The Old Station House

Liz Vercoe discovers a great place to meet and eat

Related links

The Old Station House

Sign up for email newsletters from,,,,,,, and

I’ve often met friends for an end-of-work-day relaxing glass of wine at the Old Station House in Grove Park. We’d settle in to its big squishy brown leather sofas for a good old natter before heading back home to put evening meals on the table. But I’d not actually eaten there.

Sometimes passing the bar’s windows on the way from Chiswick Station later at night, they seemed to throb with heavy bass which sounded fun but didn’t seem to equate with my favourite sort of leisurely eating.

How wrong I was. The Old Station House, it turns out, is big enough, and big hearted enough, for both quiet conversation over dinner and music and laughter. In fact, their invitation to try their menu turned out to be a revelation.

Beyond the swing doors of the main entrance, past the smokers’ refuge, is a fine looking traditional bar that’s more brasserie than pub. To the right is where you can relax with a drink or a bar meal; to the left partly screened from the main room is the restaurant area seating about 40.

The décor of this former station hotel is largely Edwardian influenced, with lots of dark wood blended with mirrors and modern lighting. It’s the most recently developed venue in the Housebars group that includes Notting Hill’s Garden Bar and Westbourne House. And it’s got style.

At 8 o’clock the dining area was quite busy with couples, a family or two with younger children just finishing their meals, and what looked like groups of friends and business acquaintances. The music from the far end of the room was very much music in the background.

Once our bottle of “soft and smooth” red was opened, a Sicilian Legato Nero d’Davola at £17 and the nearest thing to a “house” wine, we settled down to study the long menu.

The Old Station House is designed to be an eating destination and has three chefs enabling it to serve food all day from breakfast, and includes a children’s menu with such things as home-made fish fingers and popular pasta plates (two courses £3.95).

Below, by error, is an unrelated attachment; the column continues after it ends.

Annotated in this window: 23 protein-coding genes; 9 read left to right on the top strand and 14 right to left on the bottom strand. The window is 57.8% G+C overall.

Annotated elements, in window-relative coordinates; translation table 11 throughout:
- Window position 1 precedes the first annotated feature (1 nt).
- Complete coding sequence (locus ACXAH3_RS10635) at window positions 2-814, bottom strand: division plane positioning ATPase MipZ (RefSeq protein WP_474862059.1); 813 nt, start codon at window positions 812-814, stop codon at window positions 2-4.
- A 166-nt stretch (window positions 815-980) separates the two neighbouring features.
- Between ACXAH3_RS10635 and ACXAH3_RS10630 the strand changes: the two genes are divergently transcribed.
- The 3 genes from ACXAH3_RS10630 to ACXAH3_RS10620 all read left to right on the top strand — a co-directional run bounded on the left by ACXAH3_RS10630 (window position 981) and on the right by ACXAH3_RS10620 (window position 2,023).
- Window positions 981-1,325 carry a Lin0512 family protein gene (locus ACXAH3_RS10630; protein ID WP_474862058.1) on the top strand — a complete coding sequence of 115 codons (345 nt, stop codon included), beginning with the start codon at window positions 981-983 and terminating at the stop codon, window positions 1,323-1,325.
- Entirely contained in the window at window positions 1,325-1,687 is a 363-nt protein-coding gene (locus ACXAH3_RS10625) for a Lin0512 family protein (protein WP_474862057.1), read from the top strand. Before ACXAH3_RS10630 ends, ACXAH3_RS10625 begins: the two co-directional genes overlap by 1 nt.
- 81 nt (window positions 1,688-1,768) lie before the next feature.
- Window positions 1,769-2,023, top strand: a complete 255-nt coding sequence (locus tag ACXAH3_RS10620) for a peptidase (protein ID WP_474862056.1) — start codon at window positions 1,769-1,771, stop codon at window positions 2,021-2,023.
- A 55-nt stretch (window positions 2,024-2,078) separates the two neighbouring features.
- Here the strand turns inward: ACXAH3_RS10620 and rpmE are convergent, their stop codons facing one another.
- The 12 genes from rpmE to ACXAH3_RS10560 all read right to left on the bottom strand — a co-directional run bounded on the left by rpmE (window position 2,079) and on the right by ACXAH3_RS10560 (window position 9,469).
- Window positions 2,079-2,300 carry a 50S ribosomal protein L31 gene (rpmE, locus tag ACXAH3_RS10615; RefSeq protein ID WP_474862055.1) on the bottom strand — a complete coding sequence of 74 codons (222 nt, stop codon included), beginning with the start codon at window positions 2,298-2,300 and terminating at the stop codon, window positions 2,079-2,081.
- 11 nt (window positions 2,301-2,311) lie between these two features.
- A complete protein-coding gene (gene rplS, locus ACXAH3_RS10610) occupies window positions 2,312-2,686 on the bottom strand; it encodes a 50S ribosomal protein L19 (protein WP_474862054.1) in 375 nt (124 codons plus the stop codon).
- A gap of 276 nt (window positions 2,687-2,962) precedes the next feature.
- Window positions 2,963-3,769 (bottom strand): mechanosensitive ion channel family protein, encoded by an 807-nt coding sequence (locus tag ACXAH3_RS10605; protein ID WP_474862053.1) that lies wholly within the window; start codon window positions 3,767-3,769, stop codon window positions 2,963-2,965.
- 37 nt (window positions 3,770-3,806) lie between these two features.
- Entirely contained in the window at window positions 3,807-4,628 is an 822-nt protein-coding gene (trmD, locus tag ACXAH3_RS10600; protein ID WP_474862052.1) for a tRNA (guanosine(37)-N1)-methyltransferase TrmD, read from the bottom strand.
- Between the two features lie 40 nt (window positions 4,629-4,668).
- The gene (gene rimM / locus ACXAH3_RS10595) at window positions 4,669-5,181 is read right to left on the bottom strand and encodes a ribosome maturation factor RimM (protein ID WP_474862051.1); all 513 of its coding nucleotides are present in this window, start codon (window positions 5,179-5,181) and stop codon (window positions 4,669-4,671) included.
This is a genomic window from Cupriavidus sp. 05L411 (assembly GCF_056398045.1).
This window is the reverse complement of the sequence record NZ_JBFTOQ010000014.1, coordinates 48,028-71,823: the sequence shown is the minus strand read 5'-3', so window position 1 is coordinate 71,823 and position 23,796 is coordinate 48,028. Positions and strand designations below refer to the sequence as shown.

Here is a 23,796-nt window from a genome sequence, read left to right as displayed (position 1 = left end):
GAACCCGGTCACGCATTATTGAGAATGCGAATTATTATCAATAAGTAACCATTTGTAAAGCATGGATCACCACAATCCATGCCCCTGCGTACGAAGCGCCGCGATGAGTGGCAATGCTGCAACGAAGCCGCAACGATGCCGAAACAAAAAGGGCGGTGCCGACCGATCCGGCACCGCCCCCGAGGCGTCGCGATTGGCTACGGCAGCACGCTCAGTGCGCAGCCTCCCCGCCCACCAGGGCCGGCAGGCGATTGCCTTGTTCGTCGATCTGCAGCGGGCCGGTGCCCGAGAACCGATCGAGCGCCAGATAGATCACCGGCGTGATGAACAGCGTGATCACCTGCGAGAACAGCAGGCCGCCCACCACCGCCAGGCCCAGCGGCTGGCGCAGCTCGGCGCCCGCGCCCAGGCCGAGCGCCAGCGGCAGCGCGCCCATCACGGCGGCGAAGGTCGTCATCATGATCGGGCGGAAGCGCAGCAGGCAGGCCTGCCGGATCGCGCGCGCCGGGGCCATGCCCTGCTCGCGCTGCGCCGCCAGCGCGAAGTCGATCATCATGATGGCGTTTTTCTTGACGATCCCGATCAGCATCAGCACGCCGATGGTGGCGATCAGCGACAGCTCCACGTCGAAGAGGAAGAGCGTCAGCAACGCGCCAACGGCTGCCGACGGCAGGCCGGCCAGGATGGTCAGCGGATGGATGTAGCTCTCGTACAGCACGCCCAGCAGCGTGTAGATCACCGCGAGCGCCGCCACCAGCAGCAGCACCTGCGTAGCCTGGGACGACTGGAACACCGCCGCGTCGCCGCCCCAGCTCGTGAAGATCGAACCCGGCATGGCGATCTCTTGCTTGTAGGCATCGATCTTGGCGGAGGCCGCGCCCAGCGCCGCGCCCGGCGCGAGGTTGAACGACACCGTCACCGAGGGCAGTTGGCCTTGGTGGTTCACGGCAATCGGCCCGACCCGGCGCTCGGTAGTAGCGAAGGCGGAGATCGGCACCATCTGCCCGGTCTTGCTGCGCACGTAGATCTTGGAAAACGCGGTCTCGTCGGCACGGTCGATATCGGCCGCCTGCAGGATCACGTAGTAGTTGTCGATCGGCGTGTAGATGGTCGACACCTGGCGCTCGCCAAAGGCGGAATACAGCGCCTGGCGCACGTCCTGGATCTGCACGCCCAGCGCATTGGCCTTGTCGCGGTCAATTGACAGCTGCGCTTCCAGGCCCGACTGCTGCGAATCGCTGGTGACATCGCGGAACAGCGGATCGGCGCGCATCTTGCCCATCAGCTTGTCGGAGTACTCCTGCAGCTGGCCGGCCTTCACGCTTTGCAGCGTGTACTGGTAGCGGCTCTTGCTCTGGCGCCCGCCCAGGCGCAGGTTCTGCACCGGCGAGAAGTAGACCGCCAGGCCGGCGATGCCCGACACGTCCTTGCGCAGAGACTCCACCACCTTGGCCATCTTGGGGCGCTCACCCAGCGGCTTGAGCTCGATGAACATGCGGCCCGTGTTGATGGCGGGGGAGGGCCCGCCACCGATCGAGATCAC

The dinner menu includes seven daily specials alongside its “Classics” such as Country style sausages and mash with caramelised red onions and gravy (£9.50), a free-range cheeseburger, fries and salad (£10.95),and salmon and smoked haddock fishcakes with salad (9.95). A neighbouring table was sharing a large vegetarian meze platter at £11.95.

First courses range from soup (roast pumpkin with crouton and parmesan, £4.95) to bruschetta with grilled halloumi cheese, roast peppers and mixed leaf salad (£6.50). We opted for kidneys on toast with shallots and Worcestershire sauce at £6 and creamed chestnut mushrooms on toast with baby spinach, poached egg and mixed leaves at £6.50.

They were both totally delicious and virtually a meal in themselves. The kidneys were soft and juicy and delicate in flavor. In fact I would have thought there was sherry in their Worcestershire sauce! The toasted bread was light and crusty. My creamy mushrooms were flaked with tender spinach, making a lavish variation of oeufs Florentine when the softly poached egg spilled over them.

For our main courses we chose linguini with tiger prawns, chilli, garlic and tomato concass (£11) and grilled lamb chops with crashed new potatoes, roast red onions, feta cheese and rosemary pesto (13.95). Both were on that day’s specials list but you’d hope they’d return often.

The linguini was a winning combination of tastes, textures and chilliness: the prawns pink, white and sweet, the chilli just hot enough to add an afterglow to each mouthful.

The lamb was served pinkish and fall-off-the bone on a bed of the most delicious potatoes we’d tasted in a long time. Forget “crushed” potatoes, these had crashed into the feta cheese and onion and exploded all the flavours in the process.

Protesting briefly that we were far too full to eat another thing, we decided to taste the sticky toffee pudding and ice cream and apple crumble and custard, £4.95 each. I swear that Busby’s, the famous Chiswick pharmacy opposite, could sell that toffee pudding as having healing properties it was so moreish. The crumble, once you delved under the custard, was a perfect mix of sharp apple, sweet custard and crunchy crumble.

Criticisms? The floor in the Ladies needed a more frequent sweep and the group’s website wasn’t up to date when I checked it. But these admin problems aren’t stopping the chefs do what they do best…and that’s cook.

Our three courses and bottle of wine came to £64.35, plus £8.05 12.5% discretionary service added to the bill.

The Old Station House, 2 Grove Park Road, Chiswick W4 3SG

Reservations 020 8742 2555 or email



February 26, 2013